Content intelligence tools based on AI are also ideal for uncovering paid syndication and sponsored content opportunities. According to Margaret Boland of Business Insider, over the next five years sponsored content will be the fastest-growing native format. Sponsored content is considered long-form native advertising. It’s an entire article or series of articles written by either the publication or the brand itself.
Content intelligence can help marketers make the ideal targeted list of publications and/or blogs to request sponsored content or paid syndication on. It also provides an ideal way to track its performance over time without having to rely on the publication to offer up data.
Paid Social Media
Over time, organic social media visibility for brands has drastically diminished. This forced many to invest in the multitude of in-feed paid solutions on social channels. In fact, 60% of total global programmatic ad spend on native advertising will be on Facebook by 2020.
Paid social media marketers realize the same benefits as described in the above programmatic native advertising section. However, one major benefit it provides with paid social media marketing is data independence. Marketers don’t need to rely exclusively on the Twitter or Facebook dashboards to monitor performance. Data normalization and benchmarking across all social media channels is an advantage, too.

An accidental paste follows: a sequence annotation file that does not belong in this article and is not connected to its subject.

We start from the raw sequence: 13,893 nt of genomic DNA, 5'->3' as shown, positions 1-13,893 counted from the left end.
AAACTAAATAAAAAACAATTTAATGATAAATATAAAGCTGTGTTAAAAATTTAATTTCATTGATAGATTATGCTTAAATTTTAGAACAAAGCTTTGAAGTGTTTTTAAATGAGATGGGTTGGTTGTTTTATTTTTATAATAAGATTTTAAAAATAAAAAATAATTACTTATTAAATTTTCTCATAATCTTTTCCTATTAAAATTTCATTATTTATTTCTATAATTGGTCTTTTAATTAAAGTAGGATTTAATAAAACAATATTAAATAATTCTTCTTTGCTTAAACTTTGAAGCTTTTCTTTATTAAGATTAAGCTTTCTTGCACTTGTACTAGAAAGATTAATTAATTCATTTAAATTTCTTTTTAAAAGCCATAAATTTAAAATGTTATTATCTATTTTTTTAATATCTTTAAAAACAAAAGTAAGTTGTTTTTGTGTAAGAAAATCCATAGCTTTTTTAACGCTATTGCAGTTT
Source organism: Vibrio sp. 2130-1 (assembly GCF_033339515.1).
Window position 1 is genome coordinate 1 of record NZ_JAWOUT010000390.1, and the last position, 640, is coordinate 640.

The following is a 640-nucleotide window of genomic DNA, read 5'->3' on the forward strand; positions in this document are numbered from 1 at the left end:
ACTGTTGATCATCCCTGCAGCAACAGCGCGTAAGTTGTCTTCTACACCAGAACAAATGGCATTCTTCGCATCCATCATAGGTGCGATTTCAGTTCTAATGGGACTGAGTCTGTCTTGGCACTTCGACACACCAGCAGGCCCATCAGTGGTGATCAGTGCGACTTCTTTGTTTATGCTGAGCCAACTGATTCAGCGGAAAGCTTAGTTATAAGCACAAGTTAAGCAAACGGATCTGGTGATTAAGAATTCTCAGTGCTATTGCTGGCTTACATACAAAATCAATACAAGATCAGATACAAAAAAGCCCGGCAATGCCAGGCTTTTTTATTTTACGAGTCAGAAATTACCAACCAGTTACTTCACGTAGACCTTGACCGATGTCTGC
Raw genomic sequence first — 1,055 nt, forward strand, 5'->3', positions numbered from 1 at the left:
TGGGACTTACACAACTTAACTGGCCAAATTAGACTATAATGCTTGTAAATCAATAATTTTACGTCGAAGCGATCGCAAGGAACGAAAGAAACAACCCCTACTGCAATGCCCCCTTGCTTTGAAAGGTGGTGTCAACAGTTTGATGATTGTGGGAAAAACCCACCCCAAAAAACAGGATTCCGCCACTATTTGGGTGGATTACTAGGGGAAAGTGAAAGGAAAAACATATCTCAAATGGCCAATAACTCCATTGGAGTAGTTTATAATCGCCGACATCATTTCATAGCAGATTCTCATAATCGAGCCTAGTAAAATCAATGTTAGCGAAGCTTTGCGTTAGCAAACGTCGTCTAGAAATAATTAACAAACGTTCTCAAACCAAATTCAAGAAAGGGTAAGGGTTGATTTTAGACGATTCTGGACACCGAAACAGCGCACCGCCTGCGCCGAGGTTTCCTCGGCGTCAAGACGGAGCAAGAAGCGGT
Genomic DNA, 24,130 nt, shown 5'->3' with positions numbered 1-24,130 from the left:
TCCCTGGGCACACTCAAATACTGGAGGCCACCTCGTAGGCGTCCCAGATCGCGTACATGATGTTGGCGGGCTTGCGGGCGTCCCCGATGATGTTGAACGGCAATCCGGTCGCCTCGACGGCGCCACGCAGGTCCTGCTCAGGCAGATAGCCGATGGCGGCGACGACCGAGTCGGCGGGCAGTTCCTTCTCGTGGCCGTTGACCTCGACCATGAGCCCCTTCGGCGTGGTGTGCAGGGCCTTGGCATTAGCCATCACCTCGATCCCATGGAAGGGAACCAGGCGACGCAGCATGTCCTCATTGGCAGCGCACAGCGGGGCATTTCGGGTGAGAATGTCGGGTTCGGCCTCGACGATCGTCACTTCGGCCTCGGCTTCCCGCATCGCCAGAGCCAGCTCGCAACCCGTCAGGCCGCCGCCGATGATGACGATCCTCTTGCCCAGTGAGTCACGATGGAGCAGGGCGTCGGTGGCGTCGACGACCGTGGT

Also, with the three-degrees view, marketers will be able to identify where the user was prior to visiting the social media network. This information could prove to be highly valuable for identifying new places to advertise or to pitch a story idea to.
The bottom line on how AI impacts paid media is simple – better performance and less cost. Waste, fraud and abuse are better identified, and we have a better view of our industry’s corner of the Internet. Join us again next week as we take a deep dive into the entire native advertising technology landscape. For more on how AI impacts earned and owned media, and their sub-categories, feel free to download my latest ebook.
A variation of this article first appeared on Martech.Zone.